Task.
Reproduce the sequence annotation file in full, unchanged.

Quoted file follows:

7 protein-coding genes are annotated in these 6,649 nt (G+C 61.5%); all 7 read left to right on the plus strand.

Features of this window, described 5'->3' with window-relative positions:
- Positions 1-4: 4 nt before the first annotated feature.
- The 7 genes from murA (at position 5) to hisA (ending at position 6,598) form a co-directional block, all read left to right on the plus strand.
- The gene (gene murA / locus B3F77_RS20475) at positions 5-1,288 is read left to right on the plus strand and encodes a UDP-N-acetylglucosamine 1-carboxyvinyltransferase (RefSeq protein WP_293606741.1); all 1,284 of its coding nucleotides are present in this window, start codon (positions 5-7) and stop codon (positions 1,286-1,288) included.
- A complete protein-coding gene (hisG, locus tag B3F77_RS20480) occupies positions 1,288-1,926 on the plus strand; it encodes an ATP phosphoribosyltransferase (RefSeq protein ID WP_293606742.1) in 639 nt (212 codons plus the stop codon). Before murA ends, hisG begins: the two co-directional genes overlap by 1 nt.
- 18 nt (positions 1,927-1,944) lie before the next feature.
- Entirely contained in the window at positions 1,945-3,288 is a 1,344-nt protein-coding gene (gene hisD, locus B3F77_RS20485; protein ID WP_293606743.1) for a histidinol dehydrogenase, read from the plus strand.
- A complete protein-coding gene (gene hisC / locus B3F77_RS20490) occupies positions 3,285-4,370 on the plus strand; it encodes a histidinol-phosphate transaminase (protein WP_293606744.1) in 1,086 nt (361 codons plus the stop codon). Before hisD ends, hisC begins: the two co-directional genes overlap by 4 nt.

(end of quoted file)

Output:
7 protein-coding genes are annotated in these 6,649 nt (G+C 61.5%); all 7 read left to right on the plus strand.

Features of this window, described 5'->3' with window-relative positions:
- Positions 1-4: 4 nt before the first annotated feature.
- The 7 genes from murA (at position 5) to hisA (ending at position 6,598) form a co-directional block, all read left to right on the plus strand.
- The gene (gene murA / locus B3F77_RS20475) at positions 5-1,288 is read left to right on the plus strand and encodes a UDP-N-acetylglucosamine 1-carboxyvinyltransferase (RefSeq protein WP_293606741.1); all 1,284 of its coding nucleotides are present in this window, start codon (positions 5-7) and stop codon (positions 1,286-1,288) included.
- A complete protein-coding gene (hisG, locus tag B3F77_RS20480) occupies positions 1,288-1,926 on the plus strand; it encodes an ATP phosphoribosyltransferase (RefSeq protein ID WP_293606742.1) in 639 nt (212 codons plus the stop codon). Before murA ends, hisG begins: the two co-directional genes overlap by 1 nt.
- 18 nt (positions 1,927-1,944) lie before the next feature.
- Entirely contained in the window at positions 1,945-3,288 is a 1,344-nt protein-coding gene (gene hisD, locus B3F77_RS20485; protein ID WP_293606743.1) for a histidinol dehydrogenase, read from the plus strand.
- A complete protein-coding gene (gene hisC / locus B3F77_RS20490) occupies positions 3,285-4,370 on the plus strand; it encodes a histidinol-phosphate transaminase (protein WP_293606744.1) in 1,086 nt (361 codons plus the stop codon). Before hisD ends, hisC begins: the two co-directional genes overlap by 4 nt.